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Doublecortin-positive cells in the adult primate cerebral cortex and possible role in brain plasticity and development.

We have demonstrated that cortical cell autografts might be a useful therapy in two monkey models of neurological disease: motor cortex lesion and Parkinson's disease. However, the origin of the useful transplanted cells obtained from cortical biopsies is not clear. In this report we describe the expression of doublecortin (DCX) in these cells based on reverse-transcription polymerase chain reaction (RT-PCR) and immunodetection in the adult primate cortex and cell cultures. The results showed that DCX-positive cells were present in the whole primate cerebral cortex and also expressed glial and/or neuronal markers such as glial fibrillary protein (GFAP) or neuronal nuclei (NeuN). We also demonstrated that only DCX/GFAP positive cells were able to proliferate and originate progenitor cells in vitro. We hypothesize that these DCX-positive cells in vivo have a role in cortical plasticity and brain reaction to injury. Moreover, in vitro these DCX-positive cells have the potential to reacquire progenitor characteristics that confirm their potential for brain repair.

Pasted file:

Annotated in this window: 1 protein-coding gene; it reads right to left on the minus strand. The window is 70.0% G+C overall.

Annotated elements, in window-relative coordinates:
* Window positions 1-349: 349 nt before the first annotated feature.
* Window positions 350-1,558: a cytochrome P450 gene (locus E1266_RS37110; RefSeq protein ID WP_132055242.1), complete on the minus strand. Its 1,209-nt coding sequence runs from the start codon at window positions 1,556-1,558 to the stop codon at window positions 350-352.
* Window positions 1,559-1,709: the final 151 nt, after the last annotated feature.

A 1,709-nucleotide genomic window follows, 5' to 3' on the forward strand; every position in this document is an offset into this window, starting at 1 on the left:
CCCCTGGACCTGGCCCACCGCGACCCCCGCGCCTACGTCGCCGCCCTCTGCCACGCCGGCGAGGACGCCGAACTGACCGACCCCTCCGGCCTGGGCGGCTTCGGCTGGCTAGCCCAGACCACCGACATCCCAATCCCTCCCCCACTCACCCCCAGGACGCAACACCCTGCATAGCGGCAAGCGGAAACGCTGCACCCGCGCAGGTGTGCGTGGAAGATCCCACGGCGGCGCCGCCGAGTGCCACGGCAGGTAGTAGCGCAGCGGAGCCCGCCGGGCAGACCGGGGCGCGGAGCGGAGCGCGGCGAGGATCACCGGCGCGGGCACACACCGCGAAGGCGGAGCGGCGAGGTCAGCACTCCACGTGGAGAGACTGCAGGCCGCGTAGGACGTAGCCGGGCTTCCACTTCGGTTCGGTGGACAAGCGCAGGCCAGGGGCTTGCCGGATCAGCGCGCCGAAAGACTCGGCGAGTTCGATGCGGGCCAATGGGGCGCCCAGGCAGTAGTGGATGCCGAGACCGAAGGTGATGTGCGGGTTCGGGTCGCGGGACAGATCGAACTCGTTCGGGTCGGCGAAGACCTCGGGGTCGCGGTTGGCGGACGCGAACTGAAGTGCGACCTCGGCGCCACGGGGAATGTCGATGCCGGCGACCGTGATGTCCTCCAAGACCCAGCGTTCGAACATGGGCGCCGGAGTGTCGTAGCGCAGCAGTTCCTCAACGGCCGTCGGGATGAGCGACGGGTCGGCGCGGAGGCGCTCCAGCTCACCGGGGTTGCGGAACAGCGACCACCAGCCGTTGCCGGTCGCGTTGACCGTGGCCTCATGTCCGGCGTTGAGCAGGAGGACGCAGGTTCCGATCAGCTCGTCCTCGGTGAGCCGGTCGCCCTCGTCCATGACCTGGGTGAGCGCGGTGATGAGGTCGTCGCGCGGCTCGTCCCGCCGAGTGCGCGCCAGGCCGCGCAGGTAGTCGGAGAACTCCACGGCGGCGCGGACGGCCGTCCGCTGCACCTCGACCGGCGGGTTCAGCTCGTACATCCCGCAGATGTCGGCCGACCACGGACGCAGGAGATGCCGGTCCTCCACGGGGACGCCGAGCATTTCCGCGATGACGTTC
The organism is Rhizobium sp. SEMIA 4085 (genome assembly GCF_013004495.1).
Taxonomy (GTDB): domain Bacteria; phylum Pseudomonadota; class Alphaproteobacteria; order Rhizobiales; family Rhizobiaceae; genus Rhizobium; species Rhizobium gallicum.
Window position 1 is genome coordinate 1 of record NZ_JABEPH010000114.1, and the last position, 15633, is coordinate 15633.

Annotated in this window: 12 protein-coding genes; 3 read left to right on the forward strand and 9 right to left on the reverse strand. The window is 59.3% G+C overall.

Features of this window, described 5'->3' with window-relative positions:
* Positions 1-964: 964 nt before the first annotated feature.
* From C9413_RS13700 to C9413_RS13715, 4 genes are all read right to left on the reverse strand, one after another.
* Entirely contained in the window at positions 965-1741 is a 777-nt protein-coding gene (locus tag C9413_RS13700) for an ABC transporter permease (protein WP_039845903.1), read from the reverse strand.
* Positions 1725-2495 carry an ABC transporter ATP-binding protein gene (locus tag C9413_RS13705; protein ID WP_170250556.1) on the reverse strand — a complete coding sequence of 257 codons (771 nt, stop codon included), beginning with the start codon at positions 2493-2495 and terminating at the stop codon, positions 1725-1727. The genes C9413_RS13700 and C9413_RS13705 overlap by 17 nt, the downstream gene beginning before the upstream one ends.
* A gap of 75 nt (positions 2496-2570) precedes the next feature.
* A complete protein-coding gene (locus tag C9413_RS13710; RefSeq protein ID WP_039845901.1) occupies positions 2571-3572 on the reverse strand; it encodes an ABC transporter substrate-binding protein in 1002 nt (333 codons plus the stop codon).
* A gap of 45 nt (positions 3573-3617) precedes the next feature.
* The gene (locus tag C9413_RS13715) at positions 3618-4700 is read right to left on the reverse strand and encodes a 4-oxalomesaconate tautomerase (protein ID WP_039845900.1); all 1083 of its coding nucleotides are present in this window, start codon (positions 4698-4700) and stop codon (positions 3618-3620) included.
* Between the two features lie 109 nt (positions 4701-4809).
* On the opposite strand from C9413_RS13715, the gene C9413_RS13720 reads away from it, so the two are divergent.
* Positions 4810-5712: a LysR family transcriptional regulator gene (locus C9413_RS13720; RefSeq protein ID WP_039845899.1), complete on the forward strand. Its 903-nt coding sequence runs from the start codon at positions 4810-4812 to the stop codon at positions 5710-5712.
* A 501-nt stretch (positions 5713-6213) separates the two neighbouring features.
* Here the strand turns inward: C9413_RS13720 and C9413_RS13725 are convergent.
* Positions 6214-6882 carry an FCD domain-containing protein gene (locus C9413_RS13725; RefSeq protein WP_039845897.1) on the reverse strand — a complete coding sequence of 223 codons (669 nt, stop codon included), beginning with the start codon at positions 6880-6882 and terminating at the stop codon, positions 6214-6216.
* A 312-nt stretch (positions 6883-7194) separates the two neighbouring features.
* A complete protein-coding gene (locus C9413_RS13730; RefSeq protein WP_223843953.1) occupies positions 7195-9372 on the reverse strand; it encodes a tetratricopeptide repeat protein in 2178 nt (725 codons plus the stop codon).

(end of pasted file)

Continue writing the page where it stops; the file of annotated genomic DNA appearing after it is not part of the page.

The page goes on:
Pubmed ID: 21246554 RIS Download

Mesh terms: Animals | Biomarkers | Cerebral Cortex | Humans | Immunohistochemistry | Microtubule-Associated Proteins | Neuroglia | Neuronal Plasticity | Neurons | Neuropeptides | Primates | Reverse Transcriptase Polymerase Chain Reaction

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